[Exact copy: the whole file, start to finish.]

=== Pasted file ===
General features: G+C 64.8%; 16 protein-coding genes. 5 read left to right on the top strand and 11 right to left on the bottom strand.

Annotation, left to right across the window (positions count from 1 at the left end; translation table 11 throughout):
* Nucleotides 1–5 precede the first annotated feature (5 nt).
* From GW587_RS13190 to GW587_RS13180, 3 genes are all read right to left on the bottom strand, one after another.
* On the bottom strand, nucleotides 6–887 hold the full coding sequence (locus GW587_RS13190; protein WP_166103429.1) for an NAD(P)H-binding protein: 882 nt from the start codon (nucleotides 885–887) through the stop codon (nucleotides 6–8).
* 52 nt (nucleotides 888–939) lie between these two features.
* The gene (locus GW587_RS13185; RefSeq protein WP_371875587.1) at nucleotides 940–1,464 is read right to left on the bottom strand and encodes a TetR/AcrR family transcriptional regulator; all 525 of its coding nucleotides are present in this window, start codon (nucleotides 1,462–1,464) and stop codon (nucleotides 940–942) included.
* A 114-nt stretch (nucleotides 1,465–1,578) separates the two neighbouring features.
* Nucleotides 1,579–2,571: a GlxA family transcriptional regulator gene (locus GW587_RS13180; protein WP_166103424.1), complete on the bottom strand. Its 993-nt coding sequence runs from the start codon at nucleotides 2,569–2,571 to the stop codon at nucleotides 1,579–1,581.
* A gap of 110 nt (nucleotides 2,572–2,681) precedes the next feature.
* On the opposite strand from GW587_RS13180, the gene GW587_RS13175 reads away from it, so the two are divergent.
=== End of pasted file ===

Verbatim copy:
General features: G+C 64.8%; 16 protein-coding genes. 5 read left to right on the top strand and 11 right to left on the bottom strand.

Annotation, left to right across the window (positions count from 1 at the left end; translation table 11 throughout):
* Nucleotides 1–5 precede the first annotated feature (5 nt).
* From GW587_RS13190 to GW587_RS13180, 3 genes are all read right to left on the bottom strand, one after another.
* On the bottom strand, nucleotides 6–887 hold the full coding sequence (locus GW587_RS13190; protein WP_166103429.1) for an NAD(P)H-binding protein: 882 nt from the start codon (nucleotides 885–887) through the stop codon (nucleotides 6–8).
* 52 nt (nucleotides 888–939) lie between these two features.
* The gene (locus GW587_RS13185; RefSeq protein WP_371875587.1) at nucleotides 940–1,464 is read right to left on the bottom strand and encodes a TetR/AcrR family transcriptional regulator; all 525 of its coding nucleotides are present in this window, start codon (nucleotides 1,462–1,464) and stop codon (nucleotides 940–942) included.
* A 114-nt stretch (nucleotides 1,465–1,578) separates the two neighbouring features.
* Nucleotides 1,579–2,571: a GlxA family transcriptional regulator gene (locus GW587_RS13180; protein WP_166103424.1), complete on the bottom strand. Its 993-nt coding sequence runs from the start codon at nucleotides 2,569–2,571 to the stop codon at nucleotides 1,579–1,581.
* A gap of 110 nt (nucleotides 2,572–2,681) precedes the next feature.
* On the opposite strand from GW587_RS13180, the gene GW587_RS13175 reads away from it, so the two are divergent.